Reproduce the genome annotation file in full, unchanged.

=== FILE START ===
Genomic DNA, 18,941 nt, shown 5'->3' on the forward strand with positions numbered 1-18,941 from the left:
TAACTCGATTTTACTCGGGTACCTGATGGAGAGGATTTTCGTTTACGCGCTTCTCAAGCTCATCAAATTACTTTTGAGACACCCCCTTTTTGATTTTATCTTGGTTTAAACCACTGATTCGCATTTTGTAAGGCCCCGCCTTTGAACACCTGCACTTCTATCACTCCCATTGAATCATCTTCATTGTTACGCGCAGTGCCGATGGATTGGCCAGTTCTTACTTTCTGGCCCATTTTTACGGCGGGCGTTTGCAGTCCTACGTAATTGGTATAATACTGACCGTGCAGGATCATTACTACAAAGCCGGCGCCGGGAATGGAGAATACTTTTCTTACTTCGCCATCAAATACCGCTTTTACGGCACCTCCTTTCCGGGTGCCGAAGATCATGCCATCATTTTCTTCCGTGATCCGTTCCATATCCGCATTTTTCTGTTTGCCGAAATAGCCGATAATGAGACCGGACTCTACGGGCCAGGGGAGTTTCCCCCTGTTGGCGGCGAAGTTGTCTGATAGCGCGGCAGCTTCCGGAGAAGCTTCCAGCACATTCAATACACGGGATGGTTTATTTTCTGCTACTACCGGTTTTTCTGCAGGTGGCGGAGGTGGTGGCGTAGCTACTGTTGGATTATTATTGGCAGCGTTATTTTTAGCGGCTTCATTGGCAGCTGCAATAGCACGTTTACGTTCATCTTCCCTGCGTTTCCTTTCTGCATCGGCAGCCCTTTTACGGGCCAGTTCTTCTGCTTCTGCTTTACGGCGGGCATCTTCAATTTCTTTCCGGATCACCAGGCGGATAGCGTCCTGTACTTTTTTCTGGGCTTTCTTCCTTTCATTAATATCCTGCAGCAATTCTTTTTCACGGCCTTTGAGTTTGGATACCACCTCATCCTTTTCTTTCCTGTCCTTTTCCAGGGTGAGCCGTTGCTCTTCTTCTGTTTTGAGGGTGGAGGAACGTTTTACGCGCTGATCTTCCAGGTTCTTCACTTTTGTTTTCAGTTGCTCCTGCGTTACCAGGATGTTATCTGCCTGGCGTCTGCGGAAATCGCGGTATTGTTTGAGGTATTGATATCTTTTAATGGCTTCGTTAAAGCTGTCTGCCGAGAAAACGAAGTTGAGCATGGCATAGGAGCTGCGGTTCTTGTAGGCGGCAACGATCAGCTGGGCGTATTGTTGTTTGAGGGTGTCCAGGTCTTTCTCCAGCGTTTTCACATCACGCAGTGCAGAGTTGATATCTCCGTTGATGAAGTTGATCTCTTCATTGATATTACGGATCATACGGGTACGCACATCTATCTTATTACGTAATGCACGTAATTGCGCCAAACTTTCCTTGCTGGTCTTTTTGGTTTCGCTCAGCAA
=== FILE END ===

Genomic DNA, 18,941 nt, shown 5'->3' on the forward strand with positions numbered 1-18,941 from the left:
TAACTCGATTTTACTCGGGTACCTGATGGAGAGGATTTTCGTTTACGCGCTTCTCAAGCTCATCAAATTACTTTTGAGACACCCCCTTTTTGATTTTATCTTGGTTTAAACCACTGATTCGCATTTTGTAAGGCCCCGCCTTTGAACACCTGCACTTCTATCACTCCCATTGAATCATCTTCATTGTTACGCGCAGTGCCGATGGATTGGCCAGTTCTTACTTTCTGGCCCATTTTTACGGCGGGCGTTTGCAGTCCTACGTAATTGGTATAATACTGACCGTGCAGGATCATTACTACAAAGCCGGCGCCGGGAATGGAGAATACTTTTCTTACTTCGCCATCAAATACCGCTTTTACGGCACCTCCTTTCCGGGTGCCGAAGATCATGCCATCATTTTCTTCCGTGATCCGTTCCATATCCGCATTTTTCTGTTTGCCGAAATAGCCGATAATGAGACCGGACTCTACGGGCCAGGGGAGTTTCCCCCTGTTGGCGGCGAAGTTGTCTGATAGCGCGGCAGCTTCCGGAGAAGCTTCCAGCACATTCAATACACGGGATGGTTTATTTTCTGCTACTACCGGTTTTTCTGCAGGTGGCGGAGGTGGTGGCGTAGCTACTGTTGGATTATTATTGGCAGCGTTATTTTTAGCGGCTTCATTGGCAGCTGCAATAGCACGTTTACGTTCATCTTCCCTGCGTTTCCTTTCTGCATCGGCAGCCCTTTTACGGGCCAGTTCTTCTGCTTCTGCTTTACGGCGGGCATCTTCAATTTCTTTCCGGATCACCAGGCGGATAGCGTCCTGTACTTTTTTCTGGGCTTTCTTCCTTTCATTAATATCCTGCAGCAATTCTTTTTCACGGCCTTTGAGTTTGGATACCACCTCATCCTTTTCTTTCCTGTCCTTTTCCAGGGTGAGCCGTTGCTCTTCTTCTGTTTTGAGGGTGGAGGAACGTTTTACGCGCTGATCTTCCAGGTTCTTCACTTTTGTTTTCAGTTGCTCCTGCGTTACCAGGATGTTATCTGCCTGGCGTCTGCGGAAATCGCGGTATTGTTTGAGGTATTGATATCTTTTAATGGCTTCGTTAAAGCTGTCTGCCGAGAAAACGAAGTTGAGCATGGCATAGGAGCTGCGGTTCTTGTAGGCGGCAACGATCAGCTGGGCGTATTGTTGTTTGAGGGTGTCCAGGTCTTTCTCCAGCGTTTTCACATCACGCAGTGCAGAGTTGATATCTCCGTTGATGAAGTTGATCTCTTCATTGATATTACGGATCATACGGGTACGCACATCTATCTTATTACGTAATGCACGTAATTGCGCCAAACTTTCCTTGCTGGTCTTTTTGGTTTCGCTCAGCAA